Send to

Choose Destination
See comment in PubMed Commons below
J Virol. 2007 Mar;81(6):2713-25. Epub 2006 Dec 20.

Changes in paracrine interleukin-2 requirement, CCR7 expression, frequency, and cytokine secretion of human immunodeficiency virus-specific CD4+ T cells are a consequence of antigen load.

Author information

  • 1Laboratory of Immunoregulation, National Institute of Allergy and Infectious Diseases, National Institutes of Health, 10 Center Drive, MSC 1876, Bethesda, MD 20892-1876, USA.


Virus-specific CD4+ T-cell responses are thought to be required for the induction and maintenance of many effective CD8+ T-cell and B-cell immune responses in experimental animals and humans. Although the presence of human immunodeficiency virus (HIV)-specific CD4+ T cells has been documented in patients at all stages of HIV infection, many fundamental questions regarding their frequency and function remain. A 10-color, 12-parameter flow cytometric panel was utilized to examine the frequency, memory phenotype (CD27, CCR7, and CD45RA), and cytokine production (interleukin-2 [IL-2], gamma interferon, and tumor necrosis factor alpha) of CD4+ T cells specific for HIV antigens as well as for adenovirus, Epstein-Barr virus (EBV), influenza H1N1 virus, influenza H3N2 virus, cytomegalovirus, varicella-zoster virus (VZV), and tetanus toxoid in normal controls, long-term nonprogressors (LTNP), and HIV-infected patients with progressive disease on or off therapy. The HIV-specific CD4+ T-cell responses in LTNP and patients on therapy were similar in frequency, phenotype, and cytokine production to responses directed against adenovirus, EBV, influenza virus, and VZV. HIV-specific CD4+ T cells from patients off antiretroviral therapy demonstrated a shift towards a CCR7(-) CD45RA(-) phenotype and a reduced percentage of IL-2-producing cells. The alterations in cytokine production during HIV viremia were found to be intrinsic to the HIV-specific CD4+ T cells and caused a requirement for IL-2 supplied exogenously for proliferation to occur. These observations suggest that many previously described changes in HIV-specific CD4+ T-cell function and phenotype are a consequence of high levels of antigen in viremic patients. In addition, defects in function and phenotype of HIV-specific CD4+ T cells are not readily discernible in the context of antiretroviral therapy but rather are similar to responses to other viruses.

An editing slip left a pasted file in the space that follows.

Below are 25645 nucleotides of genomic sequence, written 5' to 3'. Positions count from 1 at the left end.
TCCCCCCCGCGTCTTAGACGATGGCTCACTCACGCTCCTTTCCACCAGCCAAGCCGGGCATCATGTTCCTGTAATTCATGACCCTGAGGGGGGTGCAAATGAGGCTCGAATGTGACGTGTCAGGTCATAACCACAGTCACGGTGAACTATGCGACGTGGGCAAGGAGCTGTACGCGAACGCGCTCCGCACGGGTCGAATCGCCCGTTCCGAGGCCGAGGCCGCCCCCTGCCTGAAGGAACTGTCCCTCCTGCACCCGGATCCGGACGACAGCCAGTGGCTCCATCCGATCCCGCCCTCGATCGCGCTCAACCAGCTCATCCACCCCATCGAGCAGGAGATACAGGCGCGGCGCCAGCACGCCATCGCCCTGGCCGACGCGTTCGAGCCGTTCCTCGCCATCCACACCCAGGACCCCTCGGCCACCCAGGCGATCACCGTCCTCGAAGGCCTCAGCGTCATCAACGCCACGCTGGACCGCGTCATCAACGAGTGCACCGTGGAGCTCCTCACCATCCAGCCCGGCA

[PubMed - indexed for MEDLINE]
Free PMC Article
PubMed Commons home

PubMed Commons

How to join PubMed Commons

    Supplemental Content

    Full text links

    Icon for HighWire Icon for PubMed Central
    Loading ...
    Write to the Help Desk